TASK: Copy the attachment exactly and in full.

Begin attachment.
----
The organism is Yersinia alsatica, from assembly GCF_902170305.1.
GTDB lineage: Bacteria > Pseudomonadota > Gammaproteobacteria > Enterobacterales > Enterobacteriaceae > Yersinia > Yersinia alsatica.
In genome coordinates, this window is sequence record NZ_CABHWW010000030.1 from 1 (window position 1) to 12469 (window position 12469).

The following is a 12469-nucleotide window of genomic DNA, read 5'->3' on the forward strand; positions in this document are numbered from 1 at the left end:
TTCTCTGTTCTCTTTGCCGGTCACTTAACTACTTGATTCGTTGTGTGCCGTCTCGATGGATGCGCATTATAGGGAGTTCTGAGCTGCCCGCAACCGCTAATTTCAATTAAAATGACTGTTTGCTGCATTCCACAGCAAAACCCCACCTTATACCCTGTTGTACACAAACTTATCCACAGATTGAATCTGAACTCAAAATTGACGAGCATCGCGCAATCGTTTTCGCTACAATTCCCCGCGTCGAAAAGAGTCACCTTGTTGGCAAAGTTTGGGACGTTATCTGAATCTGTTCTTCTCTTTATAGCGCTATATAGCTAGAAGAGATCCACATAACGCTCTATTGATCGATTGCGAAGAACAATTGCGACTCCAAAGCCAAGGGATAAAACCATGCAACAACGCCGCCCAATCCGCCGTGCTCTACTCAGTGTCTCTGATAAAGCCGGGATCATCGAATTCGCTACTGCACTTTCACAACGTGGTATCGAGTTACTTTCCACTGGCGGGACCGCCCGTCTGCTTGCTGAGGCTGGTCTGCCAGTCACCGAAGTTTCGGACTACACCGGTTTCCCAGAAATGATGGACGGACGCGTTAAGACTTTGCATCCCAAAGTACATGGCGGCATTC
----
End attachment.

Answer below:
The organism is Yersinia alsatica, from assembly GCF_902170305.1.
GTDB lineage: Bacteria > Pseudomonadota > Gammaproteobacteria > Enterobacterales > Enterobacteriaceae > Yersinia > Yersinia alsatica.
In genome coordinates, this window is sequence record NZ_CABHWW010000030.1 from 1 (window position 1) to 12469 (window position 12469).

The following is a 12469-nucleotide window of genomic DNA, read 5'->3' on the forward strand; positions in this document are numbered from 1 at the left end:
TTCTCTGTTCTCTTTGCCGGTCACTTAACTACTTGATTCGTTGTGTGCCGTCTCGATGGATGCGCATTATAGGGAGTTCTGAGCTGCCCGCAACCGCTAATTTCAATTAAAATGACTGTTTGCTGCATTCCACAGCAAAACCCCACCTTATACCCTGTTGTACACAAACTTATCCACAGATTGAATCTGAACTCAAAATTGACGAGCATCGCGCAATCGTTTTCGCTACAATTCCCCGCGTCGAAAAGAGTCACCTTGTTGGCAAAGTTTGGGACGTTATCTGAATCTGTTCTTCTCTTTATAGCGCTATATAGCTAGAAGAGATCCACATAACGCTCTATTGATCGATTGCGAAGAACAATTGCGACTCCAAAGCCAAGGGATAAAACCATGCAACAACGCCGCCCAATCCGCCGTGCTCTACTCAGTGTCTCTGATAAAGCCGGGATCATCGAATTCGCTACTGCACTTTCACAACGTGGTATCGAGTTACTTTCCACTGGCGGGACCGCCCGTCTGCTTGCTGAGGCTGGTCTGCCAGTCACCGAAGTTTCGGACTACACCGGTTTCCCAGAAATGATGGACGGACGCGTTAAGACTTTGCATCCCAAAGTACATGGCGGCATTC